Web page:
We were wowed by the amazing gardens at this year’s RHS Chelsea Flower Show 2013, and inspired by the designer’s imaginative designs. Here’s our top 10 ideas to weave into your gardens at home…
1. Create a bird paradise
Install a shallow, pebble-filled pool, like this one in Professor Nigel Dunnett (above) and the Landscape Agency’s ‘RBC Blue Water Roof Garden’, to provide the perfect bathing and drinking area for your feathery friends.
2. Adopt a chic enclosure
Create a snug, sunken hideaway like this one in Jo Thompson’s ‘Stop the Spread’ garden. Sheltered from the wind, the low-level seating also allows you to get up close and personal with your plants. Try a frill of scented blooms to add to the sensory experience, and maybe a comfy sofa from ACHICA instead of the bench.
3. Add interest to small gardens
‘The East Village Garden’ by Michael Balston and Marie-Louise Agius was a vision of carefully crafted features, including this gorgeous steel-edged bubbling pool fringed with moisture-loving arum lilies (Zantedeschia aethiopica ‘Crowborough’), which you could squeeze into the tiniest of gardens.
4. Add a treehouse
This rustic treehouse in the ‘NSPCC garden’ by Adam Woolcott and Jonathan Smith is the stuff of every child’s dream. Cleverly constructed with recycled wood and corrugated iron, its rough and ready look lends it charm and a fairytale quality, set among wild flowers and fruit trees.
5. Mix up your roses
‘The Stoke-on-Trent Garden’ by the Landscape Team updated the traditional rose garden by weaving perennials, such as foxgloves and lilies, between the blooms to create an informal look and hide diseased leaves if the roses succumb to black spot. The roses here include the peachy-coloured ‘Lady Emma Hamilton’, white ‘Kew Gardens’ and rich red ‘Darcy Bussell’.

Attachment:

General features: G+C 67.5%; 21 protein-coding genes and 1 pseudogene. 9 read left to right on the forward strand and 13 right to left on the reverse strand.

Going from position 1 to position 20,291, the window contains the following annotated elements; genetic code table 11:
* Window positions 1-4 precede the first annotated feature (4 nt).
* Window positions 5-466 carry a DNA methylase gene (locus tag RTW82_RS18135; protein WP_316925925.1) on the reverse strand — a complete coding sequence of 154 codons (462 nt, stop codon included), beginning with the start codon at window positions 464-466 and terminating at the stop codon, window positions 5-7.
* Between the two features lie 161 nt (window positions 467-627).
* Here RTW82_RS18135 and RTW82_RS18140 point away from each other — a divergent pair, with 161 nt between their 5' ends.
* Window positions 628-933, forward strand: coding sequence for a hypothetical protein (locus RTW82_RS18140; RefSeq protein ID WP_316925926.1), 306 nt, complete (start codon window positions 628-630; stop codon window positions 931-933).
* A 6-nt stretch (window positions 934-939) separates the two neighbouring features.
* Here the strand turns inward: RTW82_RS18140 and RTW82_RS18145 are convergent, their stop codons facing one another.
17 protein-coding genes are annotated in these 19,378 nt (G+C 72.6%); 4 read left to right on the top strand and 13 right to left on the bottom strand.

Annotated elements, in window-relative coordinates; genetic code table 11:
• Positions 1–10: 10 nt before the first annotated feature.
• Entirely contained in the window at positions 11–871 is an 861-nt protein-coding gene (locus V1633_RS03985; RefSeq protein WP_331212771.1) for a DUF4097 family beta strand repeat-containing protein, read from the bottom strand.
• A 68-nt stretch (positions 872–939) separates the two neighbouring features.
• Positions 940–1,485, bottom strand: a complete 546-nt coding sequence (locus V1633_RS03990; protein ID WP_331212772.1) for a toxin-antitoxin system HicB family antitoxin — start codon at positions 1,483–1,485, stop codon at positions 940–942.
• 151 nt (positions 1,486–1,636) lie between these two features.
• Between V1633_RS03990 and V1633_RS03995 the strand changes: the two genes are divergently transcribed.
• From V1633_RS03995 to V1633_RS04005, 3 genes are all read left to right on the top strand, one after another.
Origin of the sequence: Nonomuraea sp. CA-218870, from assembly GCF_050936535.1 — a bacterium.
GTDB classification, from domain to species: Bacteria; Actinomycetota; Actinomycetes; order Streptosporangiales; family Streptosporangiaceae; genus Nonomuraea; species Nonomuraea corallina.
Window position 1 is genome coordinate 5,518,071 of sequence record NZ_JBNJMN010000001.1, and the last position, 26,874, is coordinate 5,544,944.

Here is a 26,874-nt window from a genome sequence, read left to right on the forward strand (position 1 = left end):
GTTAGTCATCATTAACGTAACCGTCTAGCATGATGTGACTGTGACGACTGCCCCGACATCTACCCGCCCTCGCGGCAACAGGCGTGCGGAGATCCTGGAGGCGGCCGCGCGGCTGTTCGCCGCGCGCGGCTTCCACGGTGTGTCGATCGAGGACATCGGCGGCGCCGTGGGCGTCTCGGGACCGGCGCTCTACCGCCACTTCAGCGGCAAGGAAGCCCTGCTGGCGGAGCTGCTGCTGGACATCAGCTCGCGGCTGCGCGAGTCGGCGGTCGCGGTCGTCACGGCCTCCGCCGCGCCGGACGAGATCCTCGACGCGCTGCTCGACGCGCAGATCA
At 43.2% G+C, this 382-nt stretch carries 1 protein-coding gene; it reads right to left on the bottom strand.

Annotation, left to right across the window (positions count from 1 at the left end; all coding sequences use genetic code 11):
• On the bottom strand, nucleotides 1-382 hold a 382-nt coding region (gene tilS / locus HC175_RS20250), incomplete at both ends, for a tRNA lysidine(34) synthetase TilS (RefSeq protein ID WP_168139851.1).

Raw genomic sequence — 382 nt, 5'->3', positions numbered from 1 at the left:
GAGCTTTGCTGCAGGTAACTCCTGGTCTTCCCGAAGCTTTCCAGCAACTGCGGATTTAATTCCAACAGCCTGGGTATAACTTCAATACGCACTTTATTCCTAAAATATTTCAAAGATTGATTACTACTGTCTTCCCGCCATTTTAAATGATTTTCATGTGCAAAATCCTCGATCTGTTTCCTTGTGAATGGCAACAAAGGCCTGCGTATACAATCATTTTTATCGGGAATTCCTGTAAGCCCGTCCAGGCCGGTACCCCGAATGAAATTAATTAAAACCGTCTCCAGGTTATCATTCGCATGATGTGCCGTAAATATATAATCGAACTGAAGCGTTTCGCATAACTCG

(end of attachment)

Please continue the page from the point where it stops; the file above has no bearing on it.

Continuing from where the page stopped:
6. Make do and mend
The queen of recycling, Kate Gould, created her amazing show garden, ‘The Wasteland’, using an imaginative range of recycled and upcycled features. This beautiful trellis, ingeniously created from old shopping trollies, would make an ideal support for clematis and other climbers.
7. Add designer seating
Robert Myers’ stunning ‘Brewin Dolphin Garden’ included many features and planting ideas we wanted to steal, but the smooth, sensual, pebble seats were our favourites. Made by sculptor Ben Barrell from cast concrete they would blend beautifully into both modern and traditional designs.
8. Take a tip from a world-renowned garden designer
The master of Modernism, Christopher Bradley-Hole, was in fine form on his return to Chelsea after an absence of eight years. The key to his gold-winning success in ‘The Telegraph Garden’ is simplicity, and these clean-cut, interlocking blocks of yew and box topiary, which are very easy to grow and care for, perfectly illustrate the maxim “less is more’’.
9. Add one of your five a day
We loved Adam Frost’s ‘Sowing the Seeds of Change’ Homebase garden for its romantic offering of fruit, flowers and veg, all set in a beautiful modern design. The most remarkable features were not sophisticated sculptures or exotic plants but the English apple trees, which provided the structure. Easy to grow, apples are the perfect trees for family gardens, offering blossom in spring, shade throughout summer and delicious fruits later in the year. Now, what other plants can add that kind of value?
10. Push the borders and boundaries
Take inspiration from conceptual designer Tony Smith and let your imagination run riot. In his garden installation, he transformed sets of upturned, painted wheelbarrows – which, he says, represent the unsung heroes of every Chelsea garden – into a work of art. We celebrate your creativity Tony.
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Zia Allaway, Garden Expert
View all posts by Zia Allaway, Garden Expert